May 6, 2004 — If your doctor has you on aspirin therapy to prevent heart problems, read this: For heart protection, plain aspirin may work better than enteric-coated aspirin. Coated aspirin may be less potent than plain aspirin, a new study shows.
Doctors have long advised heart patients about aspirin therapy – telling them to take a daily baby aspirin to cut heart attack or stroke risk. A small dose of daily aspirin can reduce the blood’s ability to clot and cause these events. But studies have also shown that up to 30% of people don’t get that benefit.
This study may help explain why, says researcher Dermot Cox, BSc, PhD, a pharmacology professor at the Royal College of Surgeons in Dublin, Ireland, in a news release.
Cox presented his findings at the American Heart Association’s 5th Annual Conference on Arteriosclerosis, Thrombosis, and Vascular Biology being held in San Francisco this week.
Enteric-coated aspirin is becoming easier to find than regular aspirin on store shelves notes Cox. The enteric coating is an acid-resistant coating that doesn’t aggravate stomach ulcers. With the coating, the aspirin is absorbed in the colon rather than in the stomach, he explains.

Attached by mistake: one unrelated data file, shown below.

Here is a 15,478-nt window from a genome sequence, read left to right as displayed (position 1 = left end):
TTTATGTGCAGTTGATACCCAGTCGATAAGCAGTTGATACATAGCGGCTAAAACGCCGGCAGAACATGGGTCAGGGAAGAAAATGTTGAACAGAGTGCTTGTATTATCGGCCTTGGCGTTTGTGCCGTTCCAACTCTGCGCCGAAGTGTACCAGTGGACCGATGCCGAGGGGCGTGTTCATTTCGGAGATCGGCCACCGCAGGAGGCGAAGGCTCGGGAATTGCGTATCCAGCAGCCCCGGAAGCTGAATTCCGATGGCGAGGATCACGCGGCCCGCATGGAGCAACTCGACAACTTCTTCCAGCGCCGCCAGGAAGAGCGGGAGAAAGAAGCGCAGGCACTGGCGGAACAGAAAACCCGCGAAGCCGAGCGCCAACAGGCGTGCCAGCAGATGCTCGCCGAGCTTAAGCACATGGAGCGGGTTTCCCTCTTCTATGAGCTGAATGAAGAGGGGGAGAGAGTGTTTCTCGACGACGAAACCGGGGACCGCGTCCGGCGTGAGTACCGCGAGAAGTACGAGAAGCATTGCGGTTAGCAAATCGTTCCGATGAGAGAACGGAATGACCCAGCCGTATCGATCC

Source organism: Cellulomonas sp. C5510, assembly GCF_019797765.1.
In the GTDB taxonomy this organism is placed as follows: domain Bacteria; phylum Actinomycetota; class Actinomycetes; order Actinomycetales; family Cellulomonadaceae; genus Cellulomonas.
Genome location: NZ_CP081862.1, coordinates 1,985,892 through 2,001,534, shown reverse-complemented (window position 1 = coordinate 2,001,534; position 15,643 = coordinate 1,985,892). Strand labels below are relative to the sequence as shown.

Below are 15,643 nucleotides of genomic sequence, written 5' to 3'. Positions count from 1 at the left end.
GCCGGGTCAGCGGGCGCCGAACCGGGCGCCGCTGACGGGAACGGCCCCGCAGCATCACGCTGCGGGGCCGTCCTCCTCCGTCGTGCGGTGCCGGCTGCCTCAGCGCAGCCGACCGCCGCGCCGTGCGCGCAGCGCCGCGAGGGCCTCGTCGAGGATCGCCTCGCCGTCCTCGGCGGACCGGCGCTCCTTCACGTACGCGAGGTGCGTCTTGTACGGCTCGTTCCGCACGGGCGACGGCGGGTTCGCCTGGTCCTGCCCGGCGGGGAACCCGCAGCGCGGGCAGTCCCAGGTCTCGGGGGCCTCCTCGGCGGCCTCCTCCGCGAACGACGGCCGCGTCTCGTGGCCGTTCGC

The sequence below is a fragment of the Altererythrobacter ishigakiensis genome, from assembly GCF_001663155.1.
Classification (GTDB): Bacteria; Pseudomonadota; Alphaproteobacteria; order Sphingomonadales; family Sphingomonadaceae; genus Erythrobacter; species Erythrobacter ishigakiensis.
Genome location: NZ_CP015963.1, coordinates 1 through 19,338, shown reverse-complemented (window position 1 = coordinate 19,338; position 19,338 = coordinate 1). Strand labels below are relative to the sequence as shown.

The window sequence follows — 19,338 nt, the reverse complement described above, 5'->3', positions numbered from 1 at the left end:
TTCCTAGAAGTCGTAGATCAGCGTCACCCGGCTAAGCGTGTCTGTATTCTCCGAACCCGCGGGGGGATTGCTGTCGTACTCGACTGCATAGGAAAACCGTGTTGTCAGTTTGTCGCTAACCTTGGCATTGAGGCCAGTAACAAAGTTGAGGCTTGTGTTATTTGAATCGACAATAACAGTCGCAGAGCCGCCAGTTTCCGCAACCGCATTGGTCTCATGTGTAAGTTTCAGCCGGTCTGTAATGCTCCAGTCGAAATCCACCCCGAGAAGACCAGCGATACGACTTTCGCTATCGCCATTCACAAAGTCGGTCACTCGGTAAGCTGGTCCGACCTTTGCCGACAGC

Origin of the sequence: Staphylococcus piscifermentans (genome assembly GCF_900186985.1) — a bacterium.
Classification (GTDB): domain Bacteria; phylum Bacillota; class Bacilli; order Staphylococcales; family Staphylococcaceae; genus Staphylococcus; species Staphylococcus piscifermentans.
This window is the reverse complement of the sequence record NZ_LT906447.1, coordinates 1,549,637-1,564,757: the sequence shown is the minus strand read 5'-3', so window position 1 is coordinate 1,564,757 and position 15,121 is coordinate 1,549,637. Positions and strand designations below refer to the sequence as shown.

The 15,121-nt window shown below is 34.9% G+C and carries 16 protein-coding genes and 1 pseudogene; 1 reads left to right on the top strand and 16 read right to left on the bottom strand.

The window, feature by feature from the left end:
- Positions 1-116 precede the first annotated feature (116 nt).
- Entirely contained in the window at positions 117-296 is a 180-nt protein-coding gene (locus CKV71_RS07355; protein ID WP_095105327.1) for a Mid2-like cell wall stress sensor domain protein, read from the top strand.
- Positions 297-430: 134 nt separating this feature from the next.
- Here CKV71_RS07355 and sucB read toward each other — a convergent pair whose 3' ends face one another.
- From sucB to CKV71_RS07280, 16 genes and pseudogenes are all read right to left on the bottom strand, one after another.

However, while the protective coating helps ulcer sufferers, it dilutes the aspirin’s effects for everyone else, his study shows. For most people, it’s not a good option for aspirin therapy.
Plain Aspirin vs. Other Aspirin Formulations
In his study, 75 healthy volunteers were randomly assigned to take five different aspirin preparations: a 75-milligram uncoated aspirin, a 75-milligram dose of three different enteric-coated aspirins, and Asasantin (a clot-busting drug that contains 25 milligrams of aspirin) twice a day. Baby aspirin the U.S. comes in 81-milligram pills.
It was a series of mini-studies: All volunteers took one type of aspirin for 14 days. Then they had 14 days without aspirin, to clear the aspirin from their systems. Then they took a different aspirin preparation for 14 days.
Blood samples were taken at the start and end of each aspirin mini-study to measure levels of blood clotting factors. The researchers found that plain aspirin had the best clot-preventing effect, explains Cox. The enteric-coated brands had the worst.